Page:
Britons returning from coronavirus-hit Wuhan will be placed in quarantine for 14 days.
Officials are considering taking passengers to a military base once they arrive home, the Department of Health and Social Care (DHSC) said.
Advice from Public Health England published on Tuesday told UK citizens returning from Wuhan to stay indoors and avoid contact with other people, as is the advice with other flu viruses, and to call NHS 111 to inform them if they have recently travelled to the city.
Flights taking Britons back home from the coronavirus-hit Chinese province of Hubei could begin on Thursday as urgent plans for a major evacuation were put in place.
Passengers may be asked to sign a contract before they board the plane saying they agree to being placed in quarantine, the DHSC said. Anyone who does not wish to sign could be asked to stay.
The health secretary Matt Hancock tweeted: “We are working hard to get British nationals back from Wuhan. Public safety is the top priority. Anyone who returns from Wuhan will be safely isolated for 14 days, with all necessary medical attention.”
The Foreign Office is warning against all but essential travel to the country because of the outbreak of the disease, and British Airways has suspended all flights to and from mainland China with immediate effect.
Britons in the city of Wuhan had until 11am (3am GMT) to contact the UK consulate telling them if they wished to leave – it is thought at least 200 British citizens want to return.
A British teacher in Wuhan said UK citizens were being given details of forthcoming flights and that a number of Britons had arranged to return home, with some scheduled on a flight at 7am on Thursday.
The Foreign Office said it might become more difficult for British nationals in other provinces to leave and advised them to “make decisions based on their own personal circumstances” over whether to evacuate. The British embassy in Beijing warned that transport to get UK citizens out “may happen quickly and with short notice”.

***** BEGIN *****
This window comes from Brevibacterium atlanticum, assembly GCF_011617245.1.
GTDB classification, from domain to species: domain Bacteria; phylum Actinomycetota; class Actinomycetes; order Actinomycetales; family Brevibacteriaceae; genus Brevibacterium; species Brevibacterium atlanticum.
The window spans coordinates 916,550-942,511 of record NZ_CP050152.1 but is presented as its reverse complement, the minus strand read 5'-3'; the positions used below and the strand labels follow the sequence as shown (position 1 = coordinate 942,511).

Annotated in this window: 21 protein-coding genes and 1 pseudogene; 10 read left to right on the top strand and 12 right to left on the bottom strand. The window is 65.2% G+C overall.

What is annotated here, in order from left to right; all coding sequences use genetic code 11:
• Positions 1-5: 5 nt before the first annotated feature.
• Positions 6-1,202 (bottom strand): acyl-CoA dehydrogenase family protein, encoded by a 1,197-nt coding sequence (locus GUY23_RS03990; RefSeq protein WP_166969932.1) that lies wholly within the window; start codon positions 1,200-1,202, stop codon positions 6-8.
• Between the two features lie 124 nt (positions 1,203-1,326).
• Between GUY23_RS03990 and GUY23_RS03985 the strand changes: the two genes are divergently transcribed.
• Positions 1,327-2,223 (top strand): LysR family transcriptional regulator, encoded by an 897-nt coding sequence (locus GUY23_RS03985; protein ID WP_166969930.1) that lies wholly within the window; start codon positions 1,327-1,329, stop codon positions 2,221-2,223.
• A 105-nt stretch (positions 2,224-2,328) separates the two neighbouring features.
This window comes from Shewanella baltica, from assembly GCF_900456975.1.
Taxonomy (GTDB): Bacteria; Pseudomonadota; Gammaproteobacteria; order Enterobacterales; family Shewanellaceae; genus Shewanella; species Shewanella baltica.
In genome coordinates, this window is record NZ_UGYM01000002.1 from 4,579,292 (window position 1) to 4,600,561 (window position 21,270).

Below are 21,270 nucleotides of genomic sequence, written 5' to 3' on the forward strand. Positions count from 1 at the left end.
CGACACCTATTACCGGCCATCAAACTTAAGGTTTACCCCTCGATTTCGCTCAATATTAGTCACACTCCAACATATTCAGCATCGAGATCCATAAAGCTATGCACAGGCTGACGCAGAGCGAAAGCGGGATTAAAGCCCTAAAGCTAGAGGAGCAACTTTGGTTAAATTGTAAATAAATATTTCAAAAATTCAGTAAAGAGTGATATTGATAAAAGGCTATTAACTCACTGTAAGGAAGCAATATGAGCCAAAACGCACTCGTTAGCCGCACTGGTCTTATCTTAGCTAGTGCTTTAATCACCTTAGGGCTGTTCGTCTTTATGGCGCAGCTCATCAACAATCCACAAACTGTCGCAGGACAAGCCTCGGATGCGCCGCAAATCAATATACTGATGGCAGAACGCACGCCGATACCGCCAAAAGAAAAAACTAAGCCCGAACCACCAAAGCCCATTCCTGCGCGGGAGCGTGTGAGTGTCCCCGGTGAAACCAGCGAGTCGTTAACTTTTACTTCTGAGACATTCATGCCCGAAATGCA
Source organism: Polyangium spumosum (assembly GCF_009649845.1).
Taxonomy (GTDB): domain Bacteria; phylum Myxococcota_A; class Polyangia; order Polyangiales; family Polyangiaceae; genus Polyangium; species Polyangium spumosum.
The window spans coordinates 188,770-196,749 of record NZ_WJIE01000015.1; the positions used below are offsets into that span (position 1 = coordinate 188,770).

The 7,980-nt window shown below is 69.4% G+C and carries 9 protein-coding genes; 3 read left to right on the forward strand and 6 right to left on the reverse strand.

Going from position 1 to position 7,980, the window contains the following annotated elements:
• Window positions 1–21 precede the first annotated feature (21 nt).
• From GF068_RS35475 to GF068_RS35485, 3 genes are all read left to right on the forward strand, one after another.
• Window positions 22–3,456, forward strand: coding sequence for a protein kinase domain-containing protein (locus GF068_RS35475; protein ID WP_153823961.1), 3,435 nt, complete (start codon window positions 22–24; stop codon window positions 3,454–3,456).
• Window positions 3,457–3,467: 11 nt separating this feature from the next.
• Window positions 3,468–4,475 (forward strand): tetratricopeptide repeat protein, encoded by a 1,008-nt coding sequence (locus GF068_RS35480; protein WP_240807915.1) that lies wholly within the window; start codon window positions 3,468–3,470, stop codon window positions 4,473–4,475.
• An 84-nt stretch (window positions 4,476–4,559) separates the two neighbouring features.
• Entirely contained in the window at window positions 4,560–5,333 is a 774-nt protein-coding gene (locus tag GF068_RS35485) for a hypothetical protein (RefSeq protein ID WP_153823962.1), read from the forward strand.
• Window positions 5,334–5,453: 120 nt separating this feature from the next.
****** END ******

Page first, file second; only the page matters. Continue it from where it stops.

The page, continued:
The UK foreign secretary, Dominic Raab, said: “[Officials are] working urgently to finalise arrangements for an assisted departure from Hubei province for British nationals this week, and are in contact with people in Hubei to ensure they register their interest and that we can keep them updated.”
He added: “Due to the increasing travel restrictions and the public health situation, we now advise against all but essential travel to China.”
The death toll in China has risen to 132, with confirmed infections up to nearly 6,000. France was the first European country to report a case, while four cases have been confirmed in Germany.
The United Arab Emirates has also confirmed its first cases of the virus, in a family who recently returned to the country from Wuhan.
Australian officials announced plans to evacuate some of its nationals from Wuhan and the surrounding Hubei province, with plans to quarantine them in the Christmas Island immigration detention centre for up to 14 days – the incubation period for the virus.
In the UK, the DHSC has given the all-clear to 97 people but scientists predict the virus may have entered the country. More than 1,400 people have returned from Wuhan since 10 January.
In China, Hubei province has been on lockdown for several days while the government has imposed travel restrictions between its major cities, and the Ministry of Culture and Tourism has suspended activities of all tour group companies to prevent the virus spreading.
On Tuesday, Hong Kong said it would temporarily close some of its borders with mainland China and stop issuing travel permits to mainland tourists.